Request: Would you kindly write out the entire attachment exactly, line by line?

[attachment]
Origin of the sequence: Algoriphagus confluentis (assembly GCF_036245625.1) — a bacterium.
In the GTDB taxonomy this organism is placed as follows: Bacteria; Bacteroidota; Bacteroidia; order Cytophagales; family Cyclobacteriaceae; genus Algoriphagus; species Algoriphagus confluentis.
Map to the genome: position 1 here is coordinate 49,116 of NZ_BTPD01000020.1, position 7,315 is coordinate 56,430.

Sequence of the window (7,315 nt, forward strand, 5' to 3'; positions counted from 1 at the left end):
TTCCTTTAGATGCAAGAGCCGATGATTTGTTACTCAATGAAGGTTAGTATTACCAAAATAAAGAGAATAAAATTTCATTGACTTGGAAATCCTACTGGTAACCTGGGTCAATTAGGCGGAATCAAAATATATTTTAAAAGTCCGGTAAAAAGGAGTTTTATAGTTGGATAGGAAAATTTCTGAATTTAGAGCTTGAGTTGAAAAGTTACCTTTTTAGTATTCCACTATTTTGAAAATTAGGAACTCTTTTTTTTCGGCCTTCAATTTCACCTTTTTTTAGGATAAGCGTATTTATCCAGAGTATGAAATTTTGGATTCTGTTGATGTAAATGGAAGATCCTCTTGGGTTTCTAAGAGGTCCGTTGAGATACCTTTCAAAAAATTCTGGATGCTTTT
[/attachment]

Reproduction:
Origin of the sequence: Algoriphagus confluentis (assembly GCF_036245625.1) — a bacterium.
In the GTDB taxonomy this organism is placed as follows: Bacteria; Bacteroidota; Bacteroidia; order Cytophagales; family Cyclobacteriaceae; genus Algoriphagus; species Algoriphagus confluentis.
Map to the genome: position 1 here is coordinate 49,116 of NZ_BTPD01000020.1, position 7,315 is coordinate 56,430.

Sequence of the window (7,315 nt, forward strand, 5' to 3'; positions counted from 1 at the left end):
TTCCTTTAGATGCAAGAGCCGATGATTTGTTACTCAATGAAGGTTAGTATTACCAAAATAAAGAGAATAAAATTTCATTGACTTGGAAATCCTACTGGTAACCTGGGTCAATTAGGCGGAATCAAAATATATTTTAAAAGTCCGGTAAAAAGGAGTTTTATAGTTGGATAGGAAAATTTCTGAATTTAGAGCTTGAGTTGAAAAGTTACCTTTTTAGTATTCCACTATTTTGAAAATTAGGAACTCTTTTTTTTCGGCCTTCAATTTCACCTTTTTTTAGGATAAGCGTATTTATCCAGAGTATGAAATTTTGGATTCTGTTGATGTAAATGGAAGATCCTCTTGGGTTTCTAAGAGGTCCGTTGAGATACCTTTCAAAAAATTCTGGATGCTTTT